The Role of Stress, Trauma, and Negative Affect in Alcohol Misuse and Alcohol Use Disorder in Women

Recent evidence indicates that the United States is facing a public health crisis of alcohol misuse and alcohol use disorder (AUD), which has been fueled in part by dramatic rises in binge and heavy drinking and prevalence of AUD in women. Historically, alcohol misuse and AUD have been more prevalent in men than in women. However, recent evidence on data from the past decade shows increases in AUD prevalence rates that are associated with substantially higher binge and heavy drinking and AUD prevalence in women compared to men.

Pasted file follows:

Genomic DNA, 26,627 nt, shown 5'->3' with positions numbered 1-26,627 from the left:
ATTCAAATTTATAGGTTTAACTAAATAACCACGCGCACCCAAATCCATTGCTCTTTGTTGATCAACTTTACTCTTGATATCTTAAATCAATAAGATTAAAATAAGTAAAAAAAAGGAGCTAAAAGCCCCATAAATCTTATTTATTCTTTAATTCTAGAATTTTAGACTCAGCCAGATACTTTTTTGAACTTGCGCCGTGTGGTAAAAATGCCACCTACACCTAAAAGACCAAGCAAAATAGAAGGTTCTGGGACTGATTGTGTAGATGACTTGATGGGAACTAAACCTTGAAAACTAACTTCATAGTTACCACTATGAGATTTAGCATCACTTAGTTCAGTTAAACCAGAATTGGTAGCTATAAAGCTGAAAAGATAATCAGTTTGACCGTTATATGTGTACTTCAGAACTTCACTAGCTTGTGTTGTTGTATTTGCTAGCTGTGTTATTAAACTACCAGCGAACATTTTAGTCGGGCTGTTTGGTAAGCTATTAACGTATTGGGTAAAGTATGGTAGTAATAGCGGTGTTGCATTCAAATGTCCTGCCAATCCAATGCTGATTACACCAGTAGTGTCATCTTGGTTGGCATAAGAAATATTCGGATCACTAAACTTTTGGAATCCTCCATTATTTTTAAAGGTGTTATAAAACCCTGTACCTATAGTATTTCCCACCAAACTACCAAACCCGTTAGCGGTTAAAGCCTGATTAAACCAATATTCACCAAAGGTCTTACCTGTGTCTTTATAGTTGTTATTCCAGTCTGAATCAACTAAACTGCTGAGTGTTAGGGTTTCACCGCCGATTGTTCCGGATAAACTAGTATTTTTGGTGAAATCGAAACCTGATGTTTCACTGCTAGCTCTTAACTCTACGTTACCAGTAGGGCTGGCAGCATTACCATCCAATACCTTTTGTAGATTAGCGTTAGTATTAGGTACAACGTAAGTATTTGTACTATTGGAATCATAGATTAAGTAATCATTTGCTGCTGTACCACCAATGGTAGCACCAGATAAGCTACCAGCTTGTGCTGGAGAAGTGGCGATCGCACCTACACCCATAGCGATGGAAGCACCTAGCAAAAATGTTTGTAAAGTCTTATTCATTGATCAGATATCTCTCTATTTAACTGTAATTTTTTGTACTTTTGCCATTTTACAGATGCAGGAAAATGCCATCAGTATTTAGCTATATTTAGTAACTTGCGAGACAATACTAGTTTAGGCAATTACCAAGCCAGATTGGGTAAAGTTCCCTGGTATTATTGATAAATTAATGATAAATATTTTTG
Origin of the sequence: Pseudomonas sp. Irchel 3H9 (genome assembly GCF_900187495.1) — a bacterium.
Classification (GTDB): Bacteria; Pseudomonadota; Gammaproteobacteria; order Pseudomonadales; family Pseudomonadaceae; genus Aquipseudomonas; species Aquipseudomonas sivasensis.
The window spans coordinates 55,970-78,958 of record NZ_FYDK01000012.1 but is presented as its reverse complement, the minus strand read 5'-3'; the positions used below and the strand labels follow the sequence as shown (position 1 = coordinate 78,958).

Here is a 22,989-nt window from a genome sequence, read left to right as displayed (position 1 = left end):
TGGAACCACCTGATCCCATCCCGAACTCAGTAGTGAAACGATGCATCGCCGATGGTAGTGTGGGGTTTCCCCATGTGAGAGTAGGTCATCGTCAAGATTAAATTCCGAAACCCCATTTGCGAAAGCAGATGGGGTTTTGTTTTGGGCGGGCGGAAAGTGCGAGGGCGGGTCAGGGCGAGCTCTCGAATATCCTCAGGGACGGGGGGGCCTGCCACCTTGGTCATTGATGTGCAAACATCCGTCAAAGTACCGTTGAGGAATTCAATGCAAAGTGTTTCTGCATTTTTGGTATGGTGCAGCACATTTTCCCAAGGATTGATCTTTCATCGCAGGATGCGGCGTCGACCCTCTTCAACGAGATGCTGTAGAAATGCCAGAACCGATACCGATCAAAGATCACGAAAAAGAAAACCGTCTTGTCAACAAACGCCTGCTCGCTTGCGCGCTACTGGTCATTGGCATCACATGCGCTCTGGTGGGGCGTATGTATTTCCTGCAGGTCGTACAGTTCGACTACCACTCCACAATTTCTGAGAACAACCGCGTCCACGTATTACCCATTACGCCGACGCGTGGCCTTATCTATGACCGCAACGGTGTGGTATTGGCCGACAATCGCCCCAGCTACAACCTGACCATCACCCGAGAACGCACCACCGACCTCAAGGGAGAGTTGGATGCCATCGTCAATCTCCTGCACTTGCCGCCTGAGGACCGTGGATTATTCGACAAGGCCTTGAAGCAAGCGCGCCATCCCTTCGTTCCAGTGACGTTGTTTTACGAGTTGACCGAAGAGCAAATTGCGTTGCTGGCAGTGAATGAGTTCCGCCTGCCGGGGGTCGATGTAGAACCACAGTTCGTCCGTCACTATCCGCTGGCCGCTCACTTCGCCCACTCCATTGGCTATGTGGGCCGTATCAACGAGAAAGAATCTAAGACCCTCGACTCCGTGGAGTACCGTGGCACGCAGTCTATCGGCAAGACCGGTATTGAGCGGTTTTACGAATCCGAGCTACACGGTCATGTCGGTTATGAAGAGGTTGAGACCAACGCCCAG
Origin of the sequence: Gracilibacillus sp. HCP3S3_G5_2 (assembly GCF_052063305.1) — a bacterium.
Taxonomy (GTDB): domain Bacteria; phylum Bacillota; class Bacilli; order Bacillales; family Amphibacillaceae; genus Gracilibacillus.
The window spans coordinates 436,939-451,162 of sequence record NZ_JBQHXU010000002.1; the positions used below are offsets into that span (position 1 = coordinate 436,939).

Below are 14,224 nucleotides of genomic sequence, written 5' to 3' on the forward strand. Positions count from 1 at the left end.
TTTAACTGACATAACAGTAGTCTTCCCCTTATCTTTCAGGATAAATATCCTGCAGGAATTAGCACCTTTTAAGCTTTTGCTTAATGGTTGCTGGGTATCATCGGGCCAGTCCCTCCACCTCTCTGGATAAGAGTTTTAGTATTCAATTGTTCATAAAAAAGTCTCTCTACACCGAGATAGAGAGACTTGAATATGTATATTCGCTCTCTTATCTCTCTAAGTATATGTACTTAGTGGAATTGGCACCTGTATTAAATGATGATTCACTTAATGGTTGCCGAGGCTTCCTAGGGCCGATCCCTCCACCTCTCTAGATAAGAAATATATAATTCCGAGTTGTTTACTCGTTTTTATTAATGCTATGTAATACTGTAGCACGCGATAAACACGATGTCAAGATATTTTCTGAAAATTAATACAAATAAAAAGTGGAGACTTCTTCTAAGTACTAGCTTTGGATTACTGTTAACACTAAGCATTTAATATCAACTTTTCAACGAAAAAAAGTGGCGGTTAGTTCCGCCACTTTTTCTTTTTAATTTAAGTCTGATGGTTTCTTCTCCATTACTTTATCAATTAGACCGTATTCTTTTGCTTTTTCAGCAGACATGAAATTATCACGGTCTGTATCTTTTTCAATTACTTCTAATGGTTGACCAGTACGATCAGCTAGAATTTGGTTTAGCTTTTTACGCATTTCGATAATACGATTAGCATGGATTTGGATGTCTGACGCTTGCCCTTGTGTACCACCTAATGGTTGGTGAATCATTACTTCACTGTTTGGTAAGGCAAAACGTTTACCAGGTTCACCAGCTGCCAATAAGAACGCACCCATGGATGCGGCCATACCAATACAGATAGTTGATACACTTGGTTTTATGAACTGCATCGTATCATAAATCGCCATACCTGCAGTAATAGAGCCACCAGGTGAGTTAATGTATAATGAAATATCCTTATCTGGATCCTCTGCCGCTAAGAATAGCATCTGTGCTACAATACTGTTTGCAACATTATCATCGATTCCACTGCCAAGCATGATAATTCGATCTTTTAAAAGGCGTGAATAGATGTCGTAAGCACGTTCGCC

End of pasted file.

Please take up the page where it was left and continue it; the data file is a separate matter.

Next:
This paper first addresses the key roles of stress, trauma, childhood maltreatment, negative affect, and mood and anxiety disorders; sex differences in the presentation of these psychosocial and psychological factors; and their contributions to alcohol misuse, escalation to binge and heavy drinking, and transition to AUD in women. Also examined are potential central and peripheral biological mechanisms by which stressors and traumatic experiences, as well as chronic stress states—including depression and anxiety—may facilitate differential pathways to alcohol misuse, escalation, and transition to AUD in women. Finally, this paper discusses major gaps in the literature on sex differences in these areas as well as the need for greater research on sex-specific pathways to alcohol misuse and transition to AUD, so as to support a more comprehensive understanding of AUD etiology and for the development of new strategies for prevention and treatment of alcohol misuse and AUD in women.

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